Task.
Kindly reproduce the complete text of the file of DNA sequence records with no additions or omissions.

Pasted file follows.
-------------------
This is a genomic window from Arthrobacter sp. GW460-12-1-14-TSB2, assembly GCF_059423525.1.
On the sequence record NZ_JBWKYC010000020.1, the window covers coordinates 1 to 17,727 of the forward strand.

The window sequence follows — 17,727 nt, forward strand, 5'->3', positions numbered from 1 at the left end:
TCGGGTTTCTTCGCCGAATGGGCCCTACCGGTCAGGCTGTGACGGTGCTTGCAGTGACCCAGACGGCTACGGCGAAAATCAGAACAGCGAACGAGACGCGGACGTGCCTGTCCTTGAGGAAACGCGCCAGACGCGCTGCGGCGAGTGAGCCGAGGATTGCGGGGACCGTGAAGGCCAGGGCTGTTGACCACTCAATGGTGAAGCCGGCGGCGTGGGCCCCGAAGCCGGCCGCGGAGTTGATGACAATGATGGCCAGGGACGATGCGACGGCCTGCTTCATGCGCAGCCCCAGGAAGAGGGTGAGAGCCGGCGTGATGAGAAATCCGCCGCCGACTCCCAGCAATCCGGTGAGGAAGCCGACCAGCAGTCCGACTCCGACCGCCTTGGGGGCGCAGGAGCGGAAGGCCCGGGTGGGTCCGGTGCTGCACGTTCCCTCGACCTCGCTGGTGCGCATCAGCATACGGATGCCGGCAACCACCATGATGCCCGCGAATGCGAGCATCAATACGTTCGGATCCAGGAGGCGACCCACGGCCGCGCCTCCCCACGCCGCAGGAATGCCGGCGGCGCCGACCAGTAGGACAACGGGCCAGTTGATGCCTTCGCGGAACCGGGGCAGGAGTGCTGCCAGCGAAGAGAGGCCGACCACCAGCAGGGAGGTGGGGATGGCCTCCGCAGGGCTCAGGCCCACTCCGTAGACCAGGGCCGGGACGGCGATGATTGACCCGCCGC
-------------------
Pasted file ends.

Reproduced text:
This is a genomic window from Arthrobacter sp. GW460-12-1-14-TSB2, assembly GCF_059423525.1.
On the sequence record NZ_JBWKYC010000020.1, the window covers coordinates 1 to 17,727 of the forward strand.

The window sequence follows — 17,727 nt, forward strand, 5'->3', positions numbered from 1 at the left end:
TCGGGTTTCTTCGCCGAATGGGCCCTACCGGTCAGGCTGTGACGGTGCTTGCAGTGACCCAGACGGCTACGGCGAAAATCAGAACAGCGAACGAGACGCGGACGTGCCTGTCCTTGAGGAAACGCGCCAGACGCGCTGCGGCGAGTGAGCCGAGGATTGCGGGGACCGTGAAGGCCAGGGCTGTTGACCACTCAATGGTGAAGCCGGCGGCGTGGGCCCCGAAGCCGGCCGCGGAGTTGATGACAATGATGGCCAGGGACGATGCGACGGCCTGCTTCATGCGCAGCCCCAGGAAGAGGGTGAGAGCCGGCGTGATGAGAAATCCGCCGCCGACTCCCAGCAATCCGGTGAGGAAGCCGACCAGCAGTCCGACTCCGACCGCCTTGGGGGCGCAGGAGCGGAAGGCCCGGGTGGGTCCGGTGCTGCACGTTCCCTCGACCTCGCTGGTGCGCATCAGCATACGGATGCCGGCAACCACCATGATGCCCGCGAATGCGAGCATCAATACGTTCGGATCCAGGAGGCGACCCACGGCCGCGCCTCCCCACGCCGCAGGAATGCCGGCGGCGCCGACCAGTAGGACAACGGGCCAGTTGATGCCTTCGCGGAACCGGGGCAGGAGTGCTGCCAGCGAAGAGAGGCCGACCACCAGCAGGGAGGTGGGGATGGCCTCCGCAGGGCTCAGGCCCACTCCGTAGACCAGGGCCGGGACGGCGATGATTGACCCGCCGC